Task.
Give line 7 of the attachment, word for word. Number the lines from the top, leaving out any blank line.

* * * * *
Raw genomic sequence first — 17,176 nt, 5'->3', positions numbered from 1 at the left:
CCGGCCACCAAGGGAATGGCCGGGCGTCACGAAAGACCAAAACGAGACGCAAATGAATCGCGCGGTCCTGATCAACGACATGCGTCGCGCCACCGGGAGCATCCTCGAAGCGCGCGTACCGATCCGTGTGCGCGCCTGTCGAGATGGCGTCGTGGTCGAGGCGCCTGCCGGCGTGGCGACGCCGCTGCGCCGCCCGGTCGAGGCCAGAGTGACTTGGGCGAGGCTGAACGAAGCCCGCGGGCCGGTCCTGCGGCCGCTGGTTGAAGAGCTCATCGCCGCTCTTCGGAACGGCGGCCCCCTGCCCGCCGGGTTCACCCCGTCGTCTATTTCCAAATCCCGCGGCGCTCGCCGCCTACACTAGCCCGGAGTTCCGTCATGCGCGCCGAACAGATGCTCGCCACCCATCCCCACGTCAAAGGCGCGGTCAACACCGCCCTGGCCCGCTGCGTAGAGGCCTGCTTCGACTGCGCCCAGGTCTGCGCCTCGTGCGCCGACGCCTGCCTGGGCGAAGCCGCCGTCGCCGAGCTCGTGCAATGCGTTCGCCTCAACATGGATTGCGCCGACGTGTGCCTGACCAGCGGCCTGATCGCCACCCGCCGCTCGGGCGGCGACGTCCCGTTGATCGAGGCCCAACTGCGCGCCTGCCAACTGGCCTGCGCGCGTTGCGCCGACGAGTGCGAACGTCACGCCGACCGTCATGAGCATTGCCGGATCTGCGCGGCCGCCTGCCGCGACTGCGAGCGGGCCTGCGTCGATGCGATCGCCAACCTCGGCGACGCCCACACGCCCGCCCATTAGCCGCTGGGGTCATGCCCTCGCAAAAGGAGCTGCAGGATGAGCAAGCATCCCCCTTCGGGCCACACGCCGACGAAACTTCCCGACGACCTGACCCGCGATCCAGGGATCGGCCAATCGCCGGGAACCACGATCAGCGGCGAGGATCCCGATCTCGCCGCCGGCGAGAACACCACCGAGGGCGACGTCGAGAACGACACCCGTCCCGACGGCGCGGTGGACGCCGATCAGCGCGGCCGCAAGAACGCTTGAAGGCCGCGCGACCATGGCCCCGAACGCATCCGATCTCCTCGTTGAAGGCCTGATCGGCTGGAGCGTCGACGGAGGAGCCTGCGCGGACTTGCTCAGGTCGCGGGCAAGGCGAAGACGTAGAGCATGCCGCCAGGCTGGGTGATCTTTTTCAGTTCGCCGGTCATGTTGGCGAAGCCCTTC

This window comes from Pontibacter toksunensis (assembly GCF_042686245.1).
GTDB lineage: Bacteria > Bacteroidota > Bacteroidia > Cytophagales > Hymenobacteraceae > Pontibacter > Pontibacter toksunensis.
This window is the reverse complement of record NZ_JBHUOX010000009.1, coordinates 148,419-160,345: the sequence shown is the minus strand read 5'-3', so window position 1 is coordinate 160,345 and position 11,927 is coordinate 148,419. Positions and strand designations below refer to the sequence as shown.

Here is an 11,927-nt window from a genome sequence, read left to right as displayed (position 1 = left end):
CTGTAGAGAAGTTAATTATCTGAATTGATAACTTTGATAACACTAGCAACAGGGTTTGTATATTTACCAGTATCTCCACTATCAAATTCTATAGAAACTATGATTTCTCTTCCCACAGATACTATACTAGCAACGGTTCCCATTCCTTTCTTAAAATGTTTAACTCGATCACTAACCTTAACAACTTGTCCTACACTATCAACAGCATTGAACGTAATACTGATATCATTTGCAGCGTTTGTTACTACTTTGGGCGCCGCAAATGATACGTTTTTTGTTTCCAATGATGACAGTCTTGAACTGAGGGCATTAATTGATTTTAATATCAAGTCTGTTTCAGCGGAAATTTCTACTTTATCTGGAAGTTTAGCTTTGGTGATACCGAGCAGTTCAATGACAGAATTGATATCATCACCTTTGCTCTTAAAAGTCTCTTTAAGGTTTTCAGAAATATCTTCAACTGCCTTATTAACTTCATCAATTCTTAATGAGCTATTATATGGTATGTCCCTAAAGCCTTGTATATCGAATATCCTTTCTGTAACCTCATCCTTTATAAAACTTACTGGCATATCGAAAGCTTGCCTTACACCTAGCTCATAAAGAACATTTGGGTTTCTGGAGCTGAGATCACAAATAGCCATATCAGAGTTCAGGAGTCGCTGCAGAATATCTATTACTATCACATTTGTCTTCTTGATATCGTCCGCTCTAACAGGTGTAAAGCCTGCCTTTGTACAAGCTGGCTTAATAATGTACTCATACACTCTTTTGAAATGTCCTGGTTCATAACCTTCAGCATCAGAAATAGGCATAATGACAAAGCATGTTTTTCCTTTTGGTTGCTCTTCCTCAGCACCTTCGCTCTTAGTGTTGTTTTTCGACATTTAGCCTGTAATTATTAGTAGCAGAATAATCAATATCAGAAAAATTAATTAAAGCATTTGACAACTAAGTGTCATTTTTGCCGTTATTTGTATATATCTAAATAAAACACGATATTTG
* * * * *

CTGTAGAGAAGTTAATTATCTGAATTGATAACTTTGATAACACTAGCAACAGGGTTTGTATATTTACCAGTATCTCCACTATCAAATTCTATAGAAACTATGATTTCTCTTCCCACAGATACTATACTAGCAACGGTTCCCATTCCTTTCTTAAAATGTTTAACTCGATCACTAACCTTAACAACTTGTCCTACACTATCAACAGCATTGAACGTAATACTGATATCATTTGCAGCGTTTGTTACTACTTTGGGCGCCGCAAATGATACGTTTTTTGTTTCCAATGATGACAGTCTTGAACTGAGGGCATTAATTGATTTTAATATCAAGTCTGTTTCAGCGGAAATTTCTACTTTATCTGGAAGTTTAGCTTTGGTGATACCGAGCAGTTCAATGACAGAATTGATATCATCACCTTTGCTCTTAAAAGTCTCTTTAAGGTTTTCAGAAATATCTTCAACTGCCTTATTAACTTCATCAATTCTTAATGAGCTATTATATGGTATGTCCCTAAAGCCTTGTATATCGAATATCCTTTCTGTAACCTCATCCTTTATAAAACTTACTGGCATATCGAAAGCTTGCCTTACACCTAGCTCATAAAGAACATTTGGGTTTCTGGAGCTGAGATCACAAATAGCCATATCAGAGTTCAGGAGTCGCTGCAGAATATCTATTACTATCACATTTGTCTTCTTGATATCGTCCGCTCTAACAGGTGTAAAGCCTGCCTTTGTACAAGCTGGCTTAATAATGTACTCATACACTCTTTTGAAATGTCCTGGTTCATAACCTTCAGCATCAGAAATAGGCATAATGACAAAGCATGTTTTTCCTTTTGGTTGCTCTTCCTCAGCACCTTCGCTCTTAGTGTTGTTTTTCGACATTTAGCCTGTAATTATTAGTAGCAGAATAATCAATATCAGAAAAATTAATTAAAGCATTTGACAACTAAGTGTCATTTTTGCCGTTATTTGTATATATCTAAATAAAACACGATATTTG